Washington Post Cover Story: Stolen Lives and Childhoods of Favela Youth

On September 24, 2019, Catalytic Communities’ Executive Director Theresa Williamson was quoted in a Washington Post cover story which CatComm also supported with context and contacts.

The article, by Terrence McCoy and Marina Lopes, summarized the latest numbers on police killings of favela youth, stating:

“Between 2011 and 2017, the most recent year for which demographic data on police killings is available, the number of children and adolescents killed in a police shootout in Rio de Janeiro state more than tripled, from 55 to 193. In 2017, research shows, one of four teenage homicides were committed during a police operation…

The number of police shootings within 300 meters of schools and child care facilities in metropolitan Rio increased more than 50 percent in the first five months of this year, according to the Rio-based think tank Cross Fire. In the favela of Mare, 10 school days have been canceled this year on account of police operations, equaling the number from all of last year, according to the local group Networks of Mare.”

The thorough piece details the permanent emotional scars and heavy psychological toll such killings place on families and communities:

“(Kauã’s) father started to tick through what to do if the police came. Always be aware. Stop whatever you’re doing. Even if you’re scared, do not run.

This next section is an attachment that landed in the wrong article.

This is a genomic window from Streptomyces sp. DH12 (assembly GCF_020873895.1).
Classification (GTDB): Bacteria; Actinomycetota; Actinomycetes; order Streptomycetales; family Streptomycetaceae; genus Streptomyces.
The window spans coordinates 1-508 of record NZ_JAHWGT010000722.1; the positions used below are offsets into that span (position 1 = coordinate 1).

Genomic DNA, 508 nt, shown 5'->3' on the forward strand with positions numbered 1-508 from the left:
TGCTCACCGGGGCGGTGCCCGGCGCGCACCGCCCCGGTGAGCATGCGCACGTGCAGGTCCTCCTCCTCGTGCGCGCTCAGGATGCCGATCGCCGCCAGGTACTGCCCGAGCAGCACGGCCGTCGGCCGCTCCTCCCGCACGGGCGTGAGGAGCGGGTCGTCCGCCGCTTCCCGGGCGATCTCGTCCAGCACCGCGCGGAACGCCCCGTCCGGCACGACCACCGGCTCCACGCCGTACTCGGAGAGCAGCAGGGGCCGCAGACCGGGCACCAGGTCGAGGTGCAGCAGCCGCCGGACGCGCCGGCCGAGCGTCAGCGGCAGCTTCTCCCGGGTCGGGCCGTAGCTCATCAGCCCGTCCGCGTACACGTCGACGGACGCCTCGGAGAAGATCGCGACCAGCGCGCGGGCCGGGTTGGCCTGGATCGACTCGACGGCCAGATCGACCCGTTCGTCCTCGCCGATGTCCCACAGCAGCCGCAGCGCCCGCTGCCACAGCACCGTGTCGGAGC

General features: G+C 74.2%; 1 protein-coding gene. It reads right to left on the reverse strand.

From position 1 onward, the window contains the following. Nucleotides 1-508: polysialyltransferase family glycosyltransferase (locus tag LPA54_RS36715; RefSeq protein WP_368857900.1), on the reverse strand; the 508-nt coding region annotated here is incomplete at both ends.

‘They’ll think you’re a drug dealer,’ he said. ‘Everything to them is a drug dealer. They don’t see that there are workers here. There are families.’

Kauã promised he would do better. Rozario put him to bed on the mattress they shared, and in the morning, headed out for a day of fetching taxis for the wealthy people in the city.

It wasn’t until late when he returned. He found a community seething…

Barros and Rozario now sat in Rozario’s living room, beneath a giant picture of Kauã, discussing whether they could forgive — both the police, and themselves.

It’s a question Rozario can’t shake. When he comes home and sees his son’s bike, when he looks at his kites hanging on a nearby wall: What sort of father can’t protect his son? What kind of man lets a violent death go unpunished?”

In comparing older times and how “now there are fewer children out on the streets,”

“Kids would feel comfortable (back then),” said Theresa Williamson, executive director of Catalytic Communities, an advocacy organization.

Whereas once:

“The favelas, which spill across Rio’s hillsides in hues of ash and orange, are largely pedestrian, with few cars and fewer strangers. The streets were once full of children playing.”

Today, with their younger son, Barros and Rozario:

“Won’t allow Kayo to go out anywhere alone, not even to the nearby bakery, willing to sacrifice his childhood if it means saving his life. The new rules: No playing on the street. No flying kites. No riding bicycles. No running.”